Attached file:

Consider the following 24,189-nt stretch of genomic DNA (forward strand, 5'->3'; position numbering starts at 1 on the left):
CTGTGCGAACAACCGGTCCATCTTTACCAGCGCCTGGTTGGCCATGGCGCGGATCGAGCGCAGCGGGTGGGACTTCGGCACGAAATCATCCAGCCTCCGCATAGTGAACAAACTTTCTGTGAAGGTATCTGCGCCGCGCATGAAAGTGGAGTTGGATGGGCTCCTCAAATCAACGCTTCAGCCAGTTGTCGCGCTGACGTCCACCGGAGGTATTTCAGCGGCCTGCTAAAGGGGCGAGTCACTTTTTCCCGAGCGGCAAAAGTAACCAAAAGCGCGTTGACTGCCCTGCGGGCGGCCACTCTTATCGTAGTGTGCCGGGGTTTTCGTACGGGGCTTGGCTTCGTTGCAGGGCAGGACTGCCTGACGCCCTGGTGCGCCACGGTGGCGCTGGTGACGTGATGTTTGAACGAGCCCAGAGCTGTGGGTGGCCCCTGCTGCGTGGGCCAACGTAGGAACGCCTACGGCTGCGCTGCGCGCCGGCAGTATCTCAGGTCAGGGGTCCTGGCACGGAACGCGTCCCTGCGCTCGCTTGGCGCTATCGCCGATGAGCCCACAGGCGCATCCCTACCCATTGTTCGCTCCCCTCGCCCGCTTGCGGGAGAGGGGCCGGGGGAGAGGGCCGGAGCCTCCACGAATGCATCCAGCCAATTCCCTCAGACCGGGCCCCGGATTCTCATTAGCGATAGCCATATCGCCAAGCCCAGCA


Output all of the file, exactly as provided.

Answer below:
Consider the following 24,189-nt stretch of genomic DNA (forward strand, 5'->3'; position numbering starts at 1 on the left):
CTGTGCGAACAACCGGTCCATCTTTACCAGCGCCTGGTTGGCCATGGCGCGGATCGAGCGCAGCGGGTGGGACTTCGGCACGAAATCATCCAGCCTCCGCATAGTGAACAAACTTTCTGTGAAGGTATCTGCGCCGCGCATGAAAGTGGAGTTGGATGGGCTCCTCAAATCAACGCTTCAGCCAGTTGTCGCGCTGACGTCCACCGGAGGTATTTCAGCGGCCTGCTAAAGGGGCGAGTCACTTTTTCCCGAGCGGCAAAAGTAACCAAAAGCGCGTTGACTGCCCTGCGGGCGGCCACTCTTATCGTAGTGTGCCGGGGTTTTCGTACGGGGCTTGGCTTCGTTGCAGGGCAGGACTGCCTGACGCCCTGGTGCGCCACGGTGGCGCTGGTGACGTGATGTTTGAACGAGCCCAGAGCTGTGGGTGGCCCCTGCTGCGTGGGCCAACGTAGGAACGCCTACGGCTGCGCTGCGCGCCGGCAGTATCTCAGGTCAGGGGTCCTGGCACGGAACGCGTCCCTGCGCTCGCTTGGCGCTATCGCCGATGAGCCCACAGGCGCATCCCTACCCATTGTTCGCTCCCCTCGCCCGCTTGCGGGAGAGGGGCCGGGGGAGAGGGCCGGAGCCTCCACGAATGCATCCAGCCAATTCCCTCAGACCGGGCCCCGGATTCTCATTAGCGATAGCCATATCGCCAAGCCCAGCA